More retailers step in with Puerto Rico relief contributions
CAMP HILL, Pa. — As Puerto Rico continues to recover from the impact of Hurricane Maria, retailers are continuing to step in with resources to help the island get back on its feet — with all three of the biggest retail pharmacy chains stepping in.
The Rite Aid Foundation announced Tuesday a $150,000 donation to the American Red Cross to help the victims, families and communities in Puerto Rico affected by Hurricane Maria.
"Nearly two weeks after being hit directly by Hurricane Maria, a category four storm, the need in Puerto Rico remains great," stated Tracy Henderson, director of The Rite Aid Foundation and charitable giving initiatives. "The Rite Aid Foundation hopes that this donation to the American Red Cross will help the people of Puerto Rico in their time of need and let them know they are not alone as they recover and rebuild."
"We're deeply grateful for the generosity of The Rite Aid Foundation, whose support will help provide immediate assistance to thousands of families affected by this horrific disaster," said Jeri Sims, CEO of the American Red Cross Central Pennsylvania Region. "There is a long, difficult road ahead for those impacted by Hurricane Maria and support from partners like The Rite Aid Foundation is critical to aid in the recovery process."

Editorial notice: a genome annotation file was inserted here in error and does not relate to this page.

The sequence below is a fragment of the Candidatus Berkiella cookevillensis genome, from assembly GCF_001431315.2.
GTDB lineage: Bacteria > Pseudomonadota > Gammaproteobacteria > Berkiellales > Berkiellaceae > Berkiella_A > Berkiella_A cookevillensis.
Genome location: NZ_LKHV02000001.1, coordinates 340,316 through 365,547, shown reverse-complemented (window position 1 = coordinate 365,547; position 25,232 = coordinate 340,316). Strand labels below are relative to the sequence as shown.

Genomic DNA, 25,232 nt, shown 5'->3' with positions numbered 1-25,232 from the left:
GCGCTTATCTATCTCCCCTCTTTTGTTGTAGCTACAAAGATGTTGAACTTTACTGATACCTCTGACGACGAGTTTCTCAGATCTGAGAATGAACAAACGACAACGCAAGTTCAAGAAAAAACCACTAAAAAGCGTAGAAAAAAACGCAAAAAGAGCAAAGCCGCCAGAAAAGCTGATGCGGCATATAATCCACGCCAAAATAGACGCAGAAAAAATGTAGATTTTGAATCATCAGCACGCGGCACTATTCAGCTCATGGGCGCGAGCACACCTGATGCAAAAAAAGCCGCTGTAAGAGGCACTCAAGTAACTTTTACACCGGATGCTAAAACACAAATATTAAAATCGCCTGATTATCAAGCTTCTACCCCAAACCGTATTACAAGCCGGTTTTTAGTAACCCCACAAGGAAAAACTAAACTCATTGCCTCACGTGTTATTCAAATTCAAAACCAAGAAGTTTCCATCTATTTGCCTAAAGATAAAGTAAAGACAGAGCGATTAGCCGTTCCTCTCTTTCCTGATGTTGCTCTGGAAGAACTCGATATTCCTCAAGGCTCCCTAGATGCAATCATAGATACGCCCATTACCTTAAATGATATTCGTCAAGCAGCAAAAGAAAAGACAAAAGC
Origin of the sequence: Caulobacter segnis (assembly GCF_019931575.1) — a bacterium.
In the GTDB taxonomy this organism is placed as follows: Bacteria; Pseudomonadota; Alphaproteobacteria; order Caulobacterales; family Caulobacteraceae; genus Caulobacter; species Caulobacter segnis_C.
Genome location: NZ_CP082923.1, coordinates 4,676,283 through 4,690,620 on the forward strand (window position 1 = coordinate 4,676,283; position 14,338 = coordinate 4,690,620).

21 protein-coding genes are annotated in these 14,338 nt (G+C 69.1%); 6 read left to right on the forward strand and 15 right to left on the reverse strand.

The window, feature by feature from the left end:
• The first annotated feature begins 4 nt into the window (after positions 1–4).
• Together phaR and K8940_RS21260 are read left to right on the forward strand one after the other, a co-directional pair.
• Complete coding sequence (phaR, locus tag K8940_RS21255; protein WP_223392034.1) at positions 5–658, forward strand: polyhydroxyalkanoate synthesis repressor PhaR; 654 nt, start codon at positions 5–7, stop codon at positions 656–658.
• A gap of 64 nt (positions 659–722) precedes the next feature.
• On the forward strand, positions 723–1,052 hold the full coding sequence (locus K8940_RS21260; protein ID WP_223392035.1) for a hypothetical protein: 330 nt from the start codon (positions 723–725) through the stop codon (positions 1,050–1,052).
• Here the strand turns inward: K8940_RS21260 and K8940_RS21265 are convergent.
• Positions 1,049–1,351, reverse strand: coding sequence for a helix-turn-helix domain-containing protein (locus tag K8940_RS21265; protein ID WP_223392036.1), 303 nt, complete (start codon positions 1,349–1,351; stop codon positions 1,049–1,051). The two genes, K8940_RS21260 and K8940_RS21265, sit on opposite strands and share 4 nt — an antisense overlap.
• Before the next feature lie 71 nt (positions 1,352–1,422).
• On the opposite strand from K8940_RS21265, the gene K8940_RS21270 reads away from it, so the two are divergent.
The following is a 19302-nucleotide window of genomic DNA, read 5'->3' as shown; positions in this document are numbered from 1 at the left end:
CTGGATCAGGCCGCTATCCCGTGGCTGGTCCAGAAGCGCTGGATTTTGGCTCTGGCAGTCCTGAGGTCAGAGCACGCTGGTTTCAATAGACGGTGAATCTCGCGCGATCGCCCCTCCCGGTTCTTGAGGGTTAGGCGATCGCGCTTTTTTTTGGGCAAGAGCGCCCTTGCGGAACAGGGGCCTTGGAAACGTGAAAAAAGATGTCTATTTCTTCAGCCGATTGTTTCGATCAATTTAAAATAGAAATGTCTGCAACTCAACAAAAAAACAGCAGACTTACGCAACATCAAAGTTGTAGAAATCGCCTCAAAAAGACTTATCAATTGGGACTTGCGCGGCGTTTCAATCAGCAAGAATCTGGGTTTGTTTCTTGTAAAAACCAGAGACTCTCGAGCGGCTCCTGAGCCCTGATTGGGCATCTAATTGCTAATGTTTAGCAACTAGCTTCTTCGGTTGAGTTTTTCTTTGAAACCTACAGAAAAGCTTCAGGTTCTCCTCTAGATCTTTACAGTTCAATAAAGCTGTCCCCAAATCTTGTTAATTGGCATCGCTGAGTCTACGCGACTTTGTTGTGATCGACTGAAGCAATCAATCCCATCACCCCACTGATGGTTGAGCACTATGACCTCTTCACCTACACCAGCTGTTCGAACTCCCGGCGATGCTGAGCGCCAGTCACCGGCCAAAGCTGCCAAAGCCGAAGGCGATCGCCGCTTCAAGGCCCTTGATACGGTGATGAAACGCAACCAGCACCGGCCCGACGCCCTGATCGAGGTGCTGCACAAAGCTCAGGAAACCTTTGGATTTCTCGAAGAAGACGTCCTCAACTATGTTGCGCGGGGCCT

CVS Health, which has been raising funds from its customers and colleagues since Hurricane Harvey, announced this week that the total raised from that effort was $4 million, and it pledged an additional $6 million of products and supplies. The money will be split between Unidos for Puerto Rico, Rebuild Texas Fund and the Florida Disaster fund, and the products will be distributed to communities most in need, the company said.
Target pilots curbside pick-up
MINNEAPOLIS — Target is testing curbside pickup in its home base.
The discounter has launched the service, called Drive Up, at its stores in the Minneapolis-St. Paul area. The retailer described the program as the latest example of how Target is using its stores as hubs to help customers shop “on their own terms.”
Here’s how it works: After placing an order in the Target app and selecting “Drive Up,” Target notifies customers when the order is ready to be picked up. Customers hit the “I’m on My Way” button en route to their store, park in a designated spot, and then a Target employee brings the order out to their car.
“Drive Up is our latest effort to make it easier and faster for busy guests to conveniently get what they need, and simply get back to their day," said Dawn Block, Target senior VP of digital.
More than 200,000 items, including home furnishings, toys, electronics, household essentials, non-perishable food, and baby-care, are eligible for the service. Produce and refrigerated or frozen items are not eligible, the StarTribune reported, and no minimum order is required for the free service.
The Drive Up program was built in house by Target.
"It’s a test-and-learn program, so we’ll continue to fine-tune and enhance the experience, and will look to expand to more guests in the future," Target stated.